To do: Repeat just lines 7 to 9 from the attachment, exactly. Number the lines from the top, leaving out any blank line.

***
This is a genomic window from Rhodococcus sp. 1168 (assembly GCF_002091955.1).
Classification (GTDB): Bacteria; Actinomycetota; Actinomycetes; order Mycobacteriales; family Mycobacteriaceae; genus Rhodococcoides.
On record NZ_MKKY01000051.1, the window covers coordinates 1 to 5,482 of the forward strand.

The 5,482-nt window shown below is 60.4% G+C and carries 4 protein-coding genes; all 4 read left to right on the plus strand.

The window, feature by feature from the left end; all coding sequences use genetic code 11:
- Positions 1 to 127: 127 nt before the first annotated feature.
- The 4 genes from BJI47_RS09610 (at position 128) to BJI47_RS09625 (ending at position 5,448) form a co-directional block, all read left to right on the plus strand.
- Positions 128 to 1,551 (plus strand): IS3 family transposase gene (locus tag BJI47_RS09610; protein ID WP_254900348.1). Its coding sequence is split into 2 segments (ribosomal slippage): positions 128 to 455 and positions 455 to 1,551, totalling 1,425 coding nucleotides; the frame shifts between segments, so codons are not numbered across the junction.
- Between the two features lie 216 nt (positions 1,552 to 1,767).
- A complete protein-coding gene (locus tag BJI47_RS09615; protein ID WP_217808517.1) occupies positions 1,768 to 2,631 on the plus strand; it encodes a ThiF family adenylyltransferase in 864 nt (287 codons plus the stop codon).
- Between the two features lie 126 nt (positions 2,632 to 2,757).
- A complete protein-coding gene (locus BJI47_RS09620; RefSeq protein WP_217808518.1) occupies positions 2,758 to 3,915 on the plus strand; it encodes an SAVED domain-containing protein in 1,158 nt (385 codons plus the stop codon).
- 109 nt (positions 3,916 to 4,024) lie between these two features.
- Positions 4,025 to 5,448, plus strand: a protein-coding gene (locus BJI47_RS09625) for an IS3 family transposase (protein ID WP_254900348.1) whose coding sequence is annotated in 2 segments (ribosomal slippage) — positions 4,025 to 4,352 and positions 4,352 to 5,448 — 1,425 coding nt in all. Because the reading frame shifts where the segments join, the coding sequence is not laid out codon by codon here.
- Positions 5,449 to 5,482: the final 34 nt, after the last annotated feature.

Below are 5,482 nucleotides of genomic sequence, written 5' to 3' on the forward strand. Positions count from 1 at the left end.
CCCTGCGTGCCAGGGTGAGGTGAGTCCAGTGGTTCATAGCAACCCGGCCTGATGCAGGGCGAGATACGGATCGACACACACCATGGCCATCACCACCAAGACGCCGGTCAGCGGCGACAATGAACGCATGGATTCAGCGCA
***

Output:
- The 4 genes from BJI47_RS09610 (at position 128) to BJI47_RS09625 (ending at position 5,448) form a co-directional block, all read left to right on the plus strand.
- Positions 128 to 1,551 (plus strand): IS3 family transposase gene (locus tag BJI47_RS09610; protein ID WP_254900348.1). Its coding sequence is split into 2 segments (ribosomal slippage): positions 128 to 455 and positions 455 to 1,551, totalling 1,425 coding nucleotides; the frame shifts between segments, so codons are not numbered across the junction.
- Between the two features lie 216 nt (positions 1,552 to 1,767).